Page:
House to Get Paintings Of Black, Woman Members
Depictions of women and minorities have been conspicuously absent from the halls of Congress for decades. And although the paucity has been long lamented, up until recently change has been slow.
But inertia has finally given way.
Last week, the House Fine Arts Board approved the commission of portraits of the first black seated in the House and the first woman elected to the chamber. Soon gracing Capitol corridors will be the likeness of former Reps. Joseph Rainey (R-S.C.), a former slave elected during Reconstruction, and Jeannette Rankin (R-Mont.), a women’s suffragist who couldn’t yet vote when she was elected in 1916.
A longtime proponent of having artwork in the Capitol reflect the diversity of American history, Rep. Chaka Fattah (D-Pa.), pressed House Administration Chairman Bob Ney (R-Ohio) to include a portrait of a black American in the House collection. Ney also chairs the Fine Arts Board.
“Chaka during a hearing last year had pointed out that there were no pictures of African-Americans,” Ney said. “I thought it was a good idea.”
Since that hearing, the Senate unveiled a portrait of former Sen. Blanche Bruce (R-Miss.), the first black to serve a full term in the Senate. The Bruce portrait hangs on the third floor on the Senate side of the Capitol.
The portraits of Bruce and Rainey will be the only representation of black Americans among the nearly 300 that hang throughout the Capitol. A bust of Martin Luther King Jr., now on display in the Rotunda, was commissioned by Congress in 1986.
“Out of the hundreds of portraits in the U.S. Capitol, we are finally getting this long-overdue acknowledgement,” Fattah said.
“In symbol and in substance, African-American representation in the U.S. Congress is a continuing milestone towards a more perfect union. In recognizing the legacy of the first African-American in Congress, we inspire future generations to serve,” Fattah said in a statement.
Ney credited fellow Ohio Rep. Marcy Kaptur (D) for suggesting the portrait of Rankin, a social worker who later ran for Senate.
The Senate has also commissioned portraits of two of its prominent Members: Margaret Chase Smith (R-Maine) and Hattie Caraway (D-Ark.), the first woman elected to that body.
The House Fine Arts Board also approved commissioning a portrait of Abraham Lincoln, as the House does not have him in its collection. There is a statute of Lincoln in the Rotunda and a bust in the Crypt, but both are in the Architect of the Capitol’s collection.
Although the proposals are awaiting funding from Appropriations, all three portraits are slated to be funded by the House, instead of private individuals.
“In this case, since obviously no one is around that was involved with these individuals, the House is just going to go ahead and commission it,” Ney explained.
“We need to also explore other portraits,” he said of efforts to better represent minorities and women.
As chairman of the Fine Arts Board, Ney can approve portraits in three categories: former Speakers, former committee chairmen and individuals who fall into a “special” category, which is how the latest portraits are classified.
The House pays for the Speakers’ portraits, while the committee chairman usually raise funds to commission their own likenesses. Average commissions cost $35,000 each.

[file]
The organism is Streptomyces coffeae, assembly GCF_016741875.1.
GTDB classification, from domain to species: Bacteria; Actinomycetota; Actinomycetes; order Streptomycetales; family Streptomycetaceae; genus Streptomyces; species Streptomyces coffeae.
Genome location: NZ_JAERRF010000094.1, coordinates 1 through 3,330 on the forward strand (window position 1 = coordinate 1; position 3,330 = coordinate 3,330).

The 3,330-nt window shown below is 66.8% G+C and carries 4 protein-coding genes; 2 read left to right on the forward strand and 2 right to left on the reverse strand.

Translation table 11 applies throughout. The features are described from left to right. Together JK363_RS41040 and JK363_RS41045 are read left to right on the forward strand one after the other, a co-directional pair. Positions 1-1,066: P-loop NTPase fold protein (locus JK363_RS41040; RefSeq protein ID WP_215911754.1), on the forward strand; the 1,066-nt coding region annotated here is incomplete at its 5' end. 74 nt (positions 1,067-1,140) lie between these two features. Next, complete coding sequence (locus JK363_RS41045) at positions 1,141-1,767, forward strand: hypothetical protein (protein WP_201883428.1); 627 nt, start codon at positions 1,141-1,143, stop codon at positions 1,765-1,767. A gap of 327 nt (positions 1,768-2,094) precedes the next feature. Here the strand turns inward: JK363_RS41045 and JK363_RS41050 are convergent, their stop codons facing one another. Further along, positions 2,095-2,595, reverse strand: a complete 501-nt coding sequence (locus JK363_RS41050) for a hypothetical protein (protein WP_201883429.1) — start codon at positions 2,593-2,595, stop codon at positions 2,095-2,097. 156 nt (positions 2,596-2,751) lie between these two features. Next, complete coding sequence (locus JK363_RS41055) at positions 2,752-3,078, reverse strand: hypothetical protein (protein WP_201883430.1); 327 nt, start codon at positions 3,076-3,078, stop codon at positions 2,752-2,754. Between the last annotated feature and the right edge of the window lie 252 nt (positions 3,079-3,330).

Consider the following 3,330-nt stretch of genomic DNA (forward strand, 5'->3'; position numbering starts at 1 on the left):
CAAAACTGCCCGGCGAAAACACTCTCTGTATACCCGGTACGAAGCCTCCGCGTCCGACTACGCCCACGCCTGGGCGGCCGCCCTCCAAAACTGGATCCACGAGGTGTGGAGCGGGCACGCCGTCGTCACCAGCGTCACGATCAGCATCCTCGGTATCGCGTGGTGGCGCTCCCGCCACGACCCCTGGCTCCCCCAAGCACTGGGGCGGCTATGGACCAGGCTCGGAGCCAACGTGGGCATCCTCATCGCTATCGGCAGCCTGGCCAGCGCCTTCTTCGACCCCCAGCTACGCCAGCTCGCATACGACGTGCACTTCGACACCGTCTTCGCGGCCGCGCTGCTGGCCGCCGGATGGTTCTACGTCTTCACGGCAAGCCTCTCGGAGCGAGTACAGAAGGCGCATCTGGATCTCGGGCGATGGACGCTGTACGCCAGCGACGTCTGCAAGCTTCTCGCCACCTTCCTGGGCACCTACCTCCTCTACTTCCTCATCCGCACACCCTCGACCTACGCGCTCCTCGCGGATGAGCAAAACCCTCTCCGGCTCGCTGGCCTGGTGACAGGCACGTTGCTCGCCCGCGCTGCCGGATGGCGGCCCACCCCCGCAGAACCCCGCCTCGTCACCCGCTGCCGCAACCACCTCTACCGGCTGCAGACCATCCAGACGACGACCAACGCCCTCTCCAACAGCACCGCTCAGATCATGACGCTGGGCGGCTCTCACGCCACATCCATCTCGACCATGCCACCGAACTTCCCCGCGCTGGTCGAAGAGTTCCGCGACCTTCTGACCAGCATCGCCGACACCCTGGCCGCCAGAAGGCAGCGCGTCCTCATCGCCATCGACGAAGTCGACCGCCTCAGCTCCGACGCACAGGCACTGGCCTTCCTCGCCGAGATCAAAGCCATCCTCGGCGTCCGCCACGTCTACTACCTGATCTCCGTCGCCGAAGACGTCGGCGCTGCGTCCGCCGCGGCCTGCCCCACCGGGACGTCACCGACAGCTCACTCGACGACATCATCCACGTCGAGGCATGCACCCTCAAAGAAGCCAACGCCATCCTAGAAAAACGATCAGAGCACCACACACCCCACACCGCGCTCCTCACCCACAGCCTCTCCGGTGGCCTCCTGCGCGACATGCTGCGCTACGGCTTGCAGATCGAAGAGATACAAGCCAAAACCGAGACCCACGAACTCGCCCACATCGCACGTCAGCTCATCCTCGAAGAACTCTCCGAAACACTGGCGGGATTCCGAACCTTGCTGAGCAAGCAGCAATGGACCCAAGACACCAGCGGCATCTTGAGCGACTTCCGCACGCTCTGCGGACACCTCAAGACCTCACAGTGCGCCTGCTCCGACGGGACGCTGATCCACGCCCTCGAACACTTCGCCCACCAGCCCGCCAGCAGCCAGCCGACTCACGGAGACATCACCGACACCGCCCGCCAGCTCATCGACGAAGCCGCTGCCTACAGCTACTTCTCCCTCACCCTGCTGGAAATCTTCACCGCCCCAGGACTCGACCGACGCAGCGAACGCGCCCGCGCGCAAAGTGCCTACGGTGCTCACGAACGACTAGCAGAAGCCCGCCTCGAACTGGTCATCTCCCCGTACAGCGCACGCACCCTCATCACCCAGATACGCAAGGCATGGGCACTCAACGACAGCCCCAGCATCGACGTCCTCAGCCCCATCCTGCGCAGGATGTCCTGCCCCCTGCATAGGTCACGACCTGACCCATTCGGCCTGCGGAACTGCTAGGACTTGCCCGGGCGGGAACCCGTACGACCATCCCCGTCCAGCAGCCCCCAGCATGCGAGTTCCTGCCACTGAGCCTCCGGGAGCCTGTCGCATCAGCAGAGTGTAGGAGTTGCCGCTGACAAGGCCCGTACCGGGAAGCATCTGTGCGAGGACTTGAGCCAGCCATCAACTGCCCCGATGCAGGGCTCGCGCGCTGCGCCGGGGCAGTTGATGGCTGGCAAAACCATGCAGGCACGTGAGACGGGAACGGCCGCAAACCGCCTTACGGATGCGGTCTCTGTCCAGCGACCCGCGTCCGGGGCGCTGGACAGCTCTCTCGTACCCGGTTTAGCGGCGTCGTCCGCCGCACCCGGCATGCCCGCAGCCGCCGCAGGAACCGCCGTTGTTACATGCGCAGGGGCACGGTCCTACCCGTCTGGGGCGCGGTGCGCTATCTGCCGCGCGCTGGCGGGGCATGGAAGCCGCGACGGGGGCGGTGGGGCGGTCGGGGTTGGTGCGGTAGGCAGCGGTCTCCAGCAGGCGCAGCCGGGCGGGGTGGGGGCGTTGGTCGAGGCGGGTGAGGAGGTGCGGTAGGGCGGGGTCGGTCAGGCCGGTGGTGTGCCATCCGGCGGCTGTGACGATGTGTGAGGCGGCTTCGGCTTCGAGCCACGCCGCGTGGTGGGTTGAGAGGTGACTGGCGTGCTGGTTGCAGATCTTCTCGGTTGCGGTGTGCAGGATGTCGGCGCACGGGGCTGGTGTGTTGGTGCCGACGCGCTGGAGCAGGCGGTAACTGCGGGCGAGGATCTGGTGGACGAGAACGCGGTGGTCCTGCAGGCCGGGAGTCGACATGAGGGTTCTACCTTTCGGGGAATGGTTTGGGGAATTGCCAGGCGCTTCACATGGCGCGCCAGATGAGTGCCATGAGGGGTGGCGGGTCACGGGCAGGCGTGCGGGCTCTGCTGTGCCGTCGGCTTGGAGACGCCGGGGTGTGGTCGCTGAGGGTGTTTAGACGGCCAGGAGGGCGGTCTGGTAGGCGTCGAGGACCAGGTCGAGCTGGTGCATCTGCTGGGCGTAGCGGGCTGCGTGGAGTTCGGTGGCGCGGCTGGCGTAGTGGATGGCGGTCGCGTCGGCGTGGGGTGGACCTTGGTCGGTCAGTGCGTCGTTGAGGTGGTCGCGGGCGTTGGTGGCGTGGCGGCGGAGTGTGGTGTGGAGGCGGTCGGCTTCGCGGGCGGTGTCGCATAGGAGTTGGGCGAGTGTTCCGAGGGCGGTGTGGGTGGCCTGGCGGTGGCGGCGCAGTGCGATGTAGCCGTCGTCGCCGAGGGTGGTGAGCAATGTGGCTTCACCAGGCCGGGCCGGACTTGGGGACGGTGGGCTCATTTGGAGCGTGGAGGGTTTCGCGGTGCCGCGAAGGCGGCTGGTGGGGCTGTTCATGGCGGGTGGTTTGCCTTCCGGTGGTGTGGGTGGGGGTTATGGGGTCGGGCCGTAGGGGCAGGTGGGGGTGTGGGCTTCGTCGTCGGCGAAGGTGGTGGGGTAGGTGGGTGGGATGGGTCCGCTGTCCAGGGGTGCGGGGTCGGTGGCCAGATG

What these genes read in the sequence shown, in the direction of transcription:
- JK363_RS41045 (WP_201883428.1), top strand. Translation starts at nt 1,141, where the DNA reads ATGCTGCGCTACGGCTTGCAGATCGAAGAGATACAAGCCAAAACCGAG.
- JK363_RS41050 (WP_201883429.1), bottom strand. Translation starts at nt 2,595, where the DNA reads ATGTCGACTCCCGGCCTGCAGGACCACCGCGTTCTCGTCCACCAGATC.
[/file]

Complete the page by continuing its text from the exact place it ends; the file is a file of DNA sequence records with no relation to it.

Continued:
Because much of the art in the Capitol represents groups of leaders — portraits of former Speakers and committee chairmen and busts of former vice presidents — opportunities to depict women and minorities are limited.
“It’s true that there’s not a lot of minority representation, but it’s partly because of the way that the art gets there,” said Barbara Wolanin, the curator for the Capitol. “It was never set up as a representative collection. Now we look at it and feel that it’s not very representative at all.”
And although there are some Hispanic and American Indian pieces, portraits of other minority groups — including Asian-Americans — are lacking.
When asked about the underrepresentation of blacks in the Capitol’s art collection, Rep. Danny Davis (D-Ill.) said the focus of the Congressional Black Caucus and individual black Members has largely been directed elsewhere.
“There are so many heavy and profound activities right now that a lot of people are focused in other directions,” Davis said, referring to the disproportionate number of black men in special education classes and the level of unemployment in many predominately black neighborhoods. “I think that those issues are taking a tremendous amount of time. We’ll deal with the statutes, but we’ll also deal with those more salient priorities.”
CBC President Elijah Cummings (D-Md.) echoed Davis’ comments on the importance of this issue vis-á-vis other priorities of the caucus.
“Statuary Hall, the Rotunda, the Capitol, all of those things are important,” he said. “There are things that we have to deal with. The symbols are very important, but the human beings and making sure they get where God meant them to go is more important. I want people to be able to even visit Washington, to be able to read what it says under the statue.”
Rep. Sheila Jackson Lee (D-Texas), a CBC member, acknowledged that the CBC needs to devote more attention to the issue.
“It speaks to how far we have to go. When America comes to its Capitol, do they see a picture [of an African-American]? Do they see a statue? They do not.”
Mentioning that a handful of CBC members sit on the Government Reform Committee, Lee said getting more portraits of minorities on the walls of Congress would go far in terms of symbolism.
“What it does is says that we are part of America,” Lee said.